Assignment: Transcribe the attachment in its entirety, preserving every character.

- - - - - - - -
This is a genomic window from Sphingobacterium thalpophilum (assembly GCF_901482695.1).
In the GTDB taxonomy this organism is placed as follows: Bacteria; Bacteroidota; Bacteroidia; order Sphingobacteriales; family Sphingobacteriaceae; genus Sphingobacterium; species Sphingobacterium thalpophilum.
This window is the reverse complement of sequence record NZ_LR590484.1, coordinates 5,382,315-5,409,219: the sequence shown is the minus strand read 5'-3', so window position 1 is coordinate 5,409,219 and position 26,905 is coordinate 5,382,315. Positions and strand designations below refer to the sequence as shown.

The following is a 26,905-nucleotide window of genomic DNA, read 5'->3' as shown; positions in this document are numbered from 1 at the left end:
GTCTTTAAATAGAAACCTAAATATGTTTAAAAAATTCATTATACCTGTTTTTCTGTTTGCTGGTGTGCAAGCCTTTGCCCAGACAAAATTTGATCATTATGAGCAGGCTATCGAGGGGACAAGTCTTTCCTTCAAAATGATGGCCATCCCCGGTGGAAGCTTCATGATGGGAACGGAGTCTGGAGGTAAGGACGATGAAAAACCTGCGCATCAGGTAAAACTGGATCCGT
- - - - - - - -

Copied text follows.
This is a genomic window from Sphingobacterium thalpophilum (assembly GCF_901482695.1).
In the GTDB taxonomy this organism is placed as follows: Bacteria; Bacteroidota; Bacteroidia; order Sphingobacteriales; family Sphingobacteriaceae; genus Sphingobacterium; species Sphingobacterium thalpophilum.
This window is the reverse complement of sequence record NZ_LR590484.1, coordinates 5,382,315-5,409,219: the sequence shown is the minus strand read 5'-3', so window position 1 is coordinate 5,409,219 and position 26,905 is coordinate 5,382,315. Positions and strand designations below refer to the sequence as shown.

The following is a 26,905-nucleotide window of genomic DNA, read 5'->3' as shown; positions in this document are numbered from 1 at the left end:
GTCTTTAAATAGAAACCTAAATATGTTTAAAAAATTCATTATACCTGTTTTTCTGTTTGCTGGTGTGCAAGCCTTTGCCCAGACAAAATTTGATCATTATGAGCAGGCTATCGAGGGGACAAGTCTTTCCTTCAAAATGATGGCCATCCCCGGTGGAAGCTTCATGATGGGAACGGAGTCTGGAGGTAAGGACGATGAAAAACCTGCGCATCAGGTAAAACTGGATCCGT